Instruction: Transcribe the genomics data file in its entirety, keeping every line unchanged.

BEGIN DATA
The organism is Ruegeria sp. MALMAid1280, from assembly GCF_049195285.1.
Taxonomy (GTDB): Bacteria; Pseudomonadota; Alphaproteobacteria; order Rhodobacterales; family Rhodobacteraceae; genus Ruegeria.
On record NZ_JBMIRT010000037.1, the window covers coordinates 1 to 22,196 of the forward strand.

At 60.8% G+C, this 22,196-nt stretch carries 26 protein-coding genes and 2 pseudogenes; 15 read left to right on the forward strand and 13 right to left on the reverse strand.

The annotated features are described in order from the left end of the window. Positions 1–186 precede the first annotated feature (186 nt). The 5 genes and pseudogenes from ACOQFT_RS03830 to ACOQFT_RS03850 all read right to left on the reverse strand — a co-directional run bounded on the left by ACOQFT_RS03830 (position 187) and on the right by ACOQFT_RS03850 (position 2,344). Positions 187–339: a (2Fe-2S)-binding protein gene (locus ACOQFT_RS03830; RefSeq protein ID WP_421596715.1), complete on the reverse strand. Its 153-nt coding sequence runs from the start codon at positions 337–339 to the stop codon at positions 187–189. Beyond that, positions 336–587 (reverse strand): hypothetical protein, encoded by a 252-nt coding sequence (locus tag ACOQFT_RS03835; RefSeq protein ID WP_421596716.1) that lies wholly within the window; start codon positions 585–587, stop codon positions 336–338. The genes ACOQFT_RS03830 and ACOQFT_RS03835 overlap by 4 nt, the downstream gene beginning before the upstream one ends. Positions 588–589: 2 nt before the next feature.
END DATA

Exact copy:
The organism is Ruegeria sp. MALMAid1280, from assembly GCF_049195285.1.
Taxonomy (GTDB): Bacteria; Pseudomonadota; Alphaproteobacteria; order Rhodobacterales; family Rhodobacteraceae; genus Ruegeria.
On record NZ_JBMIRT010000037.1, the window covers coordinates 1 to 22,196 of the forward strand.

At 60.8% G+C, this 22,196-nt stretch carries 26 protein-coding genes and 2 pseudogenes; 15 read left to right on the forward strand and 13 right to left on the reverse strand.

The annotated features are described in order from the left end of the window. Positions 1–186 precede the first annotated feature (186 nt). The 5 genes and pseudogenes from ACOQFT_RS03830 to ACOQFT_RS03850 all read right to left on the reverse strand — a co-directional run bounded on the left by ACOQFT_RS03830 (position 187) and on the right by ACOQFT_RS03850 (position 2,344). Positions 187–339: a (2Fe-2S)-binding protein gene (locus ACOQFT_RS03830; RefSeq protein ID WP_421596715.1), complete on the reverse strand. Its 153-nt coding sequence runs from the start codon at positions 337–339 to the stop codon at positions 187–189. Beyond that, positions 336–587 (reverse strand): hypothetical protein, encoded by a 252-nt coding sequence (locus tag ACOQFT_RS03835; RefSeq protein ID WP_421596716.1) that lies wholly within the window; start codon positions 585–587, stop codon positions 336–338. The genes ACOQFT_RS03830 and ACOQFT_RS03835 overlap by 4 nt, the downstream gene beginning before the upstream one ends. Positions 588–589: 2 nt before the next feature.